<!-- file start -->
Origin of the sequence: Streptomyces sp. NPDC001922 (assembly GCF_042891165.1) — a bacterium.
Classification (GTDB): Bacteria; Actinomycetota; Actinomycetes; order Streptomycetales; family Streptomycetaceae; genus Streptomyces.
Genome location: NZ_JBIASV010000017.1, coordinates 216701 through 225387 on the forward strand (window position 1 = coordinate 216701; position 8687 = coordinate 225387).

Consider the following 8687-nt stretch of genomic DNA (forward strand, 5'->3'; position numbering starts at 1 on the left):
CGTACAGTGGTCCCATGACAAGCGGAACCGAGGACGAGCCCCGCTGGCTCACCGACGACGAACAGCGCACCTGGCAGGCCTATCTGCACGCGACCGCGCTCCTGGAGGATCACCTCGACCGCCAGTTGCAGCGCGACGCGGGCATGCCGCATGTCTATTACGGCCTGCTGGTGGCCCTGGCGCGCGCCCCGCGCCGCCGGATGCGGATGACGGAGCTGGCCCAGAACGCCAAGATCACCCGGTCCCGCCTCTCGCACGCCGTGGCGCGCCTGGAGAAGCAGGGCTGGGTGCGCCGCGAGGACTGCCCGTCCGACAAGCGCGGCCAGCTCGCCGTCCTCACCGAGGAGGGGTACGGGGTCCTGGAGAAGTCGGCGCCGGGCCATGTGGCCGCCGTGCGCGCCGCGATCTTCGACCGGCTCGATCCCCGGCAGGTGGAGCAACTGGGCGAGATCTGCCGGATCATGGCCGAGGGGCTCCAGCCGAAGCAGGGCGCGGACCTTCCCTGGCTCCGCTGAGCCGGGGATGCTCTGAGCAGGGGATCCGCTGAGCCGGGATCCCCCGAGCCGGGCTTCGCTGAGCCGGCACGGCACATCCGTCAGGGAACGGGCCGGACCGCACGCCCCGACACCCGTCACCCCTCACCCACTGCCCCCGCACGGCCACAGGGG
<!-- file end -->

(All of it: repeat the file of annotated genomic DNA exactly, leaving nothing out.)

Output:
Origin of the sequence: Streptomyces sp. NPDC001922 (assembly GCF_042891165.1) — a bacterium.
Classification (GTDB): Bacteria; Actinomycetota; Actinomycetes; order Streptomycetales; family Streptomycetaceae; genus Streptomyces.
Genome location: NZ_JBIASV010000017.1, coordinates 216701 through 225387 on the forward strand (window position 1 = coordinate 216701; position 8687 = coordinate 225387).

Consider the following 8687-nt stretch of genomic DNA (forward strand, 5'->3'; position numbering starts at 1 on the left):
CGTACAGTGGTCCCATGACAAGCGGAACCGAGGACGAGCCCCGCTGGCTCACCGACGACGAACAGCGCACCTGGCAGGCCTATCTGCACGCGACCGCGCTCCTGGAGGATCACCTCGACCGCCAGTTGCAGCGCGACGCGGGCATGCCGCATGTCTATTACGGCCTGCTGGTGGCCCTGGCGCGCGCCCCGCGCCGCCGGATGCGGATGACGGAGCTGGCCCAGAACGCCAAGATCACCCGGTCCCGCCTCTCGCACGCCGTGGCGCGCCTGGAGAAGCAGGGCTGGGTGCGCCGCGAGGACTGCCCGTCCGACAAGCGCGGCCAGCTCGCCGTCCTCACCGAGGAGGGGTACGGGGTCCTGGAGAAGTCGGCGCCGGGCCATGTGGCCGCCGTGCGCGCCGCGATCTTCGACCGGCTCGATCCCCGGCAGGTGGAGCAACTGGGCGAGATCTGCCGGATCATGGCCGAGGGGCTCCAGCCGAAGCAGGGCGCGGACCTTCCCTGGCTCCGCTGAGCCGGGGATGCTCTGAGCAGGGGATCCGCTGAGCCGGGATCCCCCGAGCCGGGCTTCGCTGAGCCGGCACGGCACATCCGTCAGGGAACGGGCCGGACCGCACGCCCCGACACCCGTCACCCCTCACCCACTGCCCCCGCACGGCCACAGGGG